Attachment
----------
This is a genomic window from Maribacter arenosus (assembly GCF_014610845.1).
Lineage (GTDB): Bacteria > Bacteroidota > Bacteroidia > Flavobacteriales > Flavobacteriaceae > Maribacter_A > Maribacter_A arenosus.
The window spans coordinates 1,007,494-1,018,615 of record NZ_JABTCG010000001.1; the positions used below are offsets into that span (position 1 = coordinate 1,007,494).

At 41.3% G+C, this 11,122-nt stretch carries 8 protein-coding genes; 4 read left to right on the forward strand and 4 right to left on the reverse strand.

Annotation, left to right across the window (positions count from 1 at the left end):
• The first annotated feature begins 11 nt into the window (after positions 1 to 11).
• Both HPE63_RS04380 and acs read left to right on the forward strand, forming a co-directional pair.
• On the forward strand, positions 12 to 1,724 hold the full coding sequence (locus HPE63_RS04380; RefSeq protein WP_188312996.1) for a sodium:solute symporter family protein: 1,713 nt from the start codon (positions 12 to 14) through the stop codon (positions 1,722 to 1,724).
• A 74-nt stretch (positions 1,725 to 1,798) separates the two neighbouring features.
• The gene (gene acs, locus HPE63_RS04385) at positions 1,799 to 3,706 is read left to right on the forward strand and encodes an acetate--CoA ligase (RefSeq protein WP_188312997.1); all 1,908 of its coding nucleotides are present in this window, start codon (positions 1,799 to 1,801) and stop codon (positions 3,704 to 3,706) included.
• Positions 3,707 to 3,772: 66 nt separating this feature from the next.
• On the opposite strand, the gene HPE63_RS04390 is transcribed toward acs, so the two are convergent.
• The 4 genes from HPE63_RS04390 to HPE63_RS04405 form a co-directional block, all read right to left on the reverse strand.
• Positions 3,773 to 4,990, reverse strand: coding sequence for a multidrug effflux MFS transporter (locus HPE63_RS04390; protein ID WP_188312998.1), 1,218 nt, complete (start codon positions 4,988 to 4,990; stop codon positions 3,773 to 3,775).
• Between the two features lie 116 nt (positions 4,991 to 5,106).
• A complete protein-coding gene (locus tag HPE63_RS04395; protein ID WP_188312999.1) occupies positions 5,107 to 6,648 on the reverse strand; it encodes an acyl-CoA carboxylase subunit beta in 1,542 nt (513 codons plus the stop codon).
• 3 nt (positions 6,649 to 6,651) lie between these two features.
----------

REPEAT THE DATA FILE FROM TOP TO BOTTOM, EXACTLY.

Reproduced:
This is a genomic window from Maribacter arenosus (assembly GCF_014610845.1).
Lineage (GTDB): Bacteria > Bacteroidota > Bacteroidia > Flavobacteriales > Flavobacteriaceae > Maribacter_A > Maribacter_A arenosus.
The window spans coordinates 1,007,494-1,018,615 of record NZ_JABTCG010000001.1; the positions used below are offsets into that span (position 1 = coordinate 1,007,494).

At 41.3% G+C, this 11,122-nt stretch carries 8 protein-coding genes; 4 read left to right on the forward strand and 4 right to left on the reverse strand.

Annotation, left to right across the window (positions count from 1 at the left end):
• The first annotated feature begins 11 nt into the window (after positions 1 to 11).
• Both HPE63_RS04380 and acs read left to right on the forward strand, forming a co-directional pair.
• On the forward strand, positions 12 to 1,724 hold the full coding sequence (locus HPE63_RS04380; RefSeq protein WP_188312996.1) for a sodium:solute symporter family protein: 1,713 nt from the start codon (positions 12 to 14) through the stop codon (positions 1,722 to 1,724).
• A 74-nt stretch (positions 1,725 to 1,798) separates the two neighbouring features.
• The gene (gene acs, locus HPE63_RS04385) at positions 1,799 to 3,706 is read left to right on the forward strand and encodes an acetate--CoA ligase (RefSeq protein WP_188312997.1); all 1,908 of its coding nucleotides are present in this window, start codon (positions 1,799 to 1,801) and stop codon (positions 3,704 to 3,706) included.
• Positions 3,707 to 3,772: 66 nt separating this feature from the next.
• On the opposite strand, the gene HPE63_RS04390 is transcribed toward acs, so the two are convergent.
• The 4 genes from HPE63_RS04390 to HPE63_RS04405 form a co-directional block, all read right to left on the reverse strand.
• Positions 3,773 to 4,990, reverse strand: coding sequence for a multidrug effflux MFS transporter (locus HPE63_RS04390; protein ID WP_188312998.1), 1,218 nt, complete (start codon positions 4,988 to 4,990; stop codon positions 3,773 to 3,775).
• Between the two features lie 116 nt (positions 4,991 to 5,106).
• A complete protein-coding gene (locus tag HPE63_RS04395; protein ID WP_188312999.1) occupies positions 5,107 to 6,648 on the reverse strand; it encodes an acyl-CoA carboxylase subunit beta in 1,542 nt (513 codons plus the stop codon).
• 3 nt (positions 6,649 to 6,651) lie between these two features.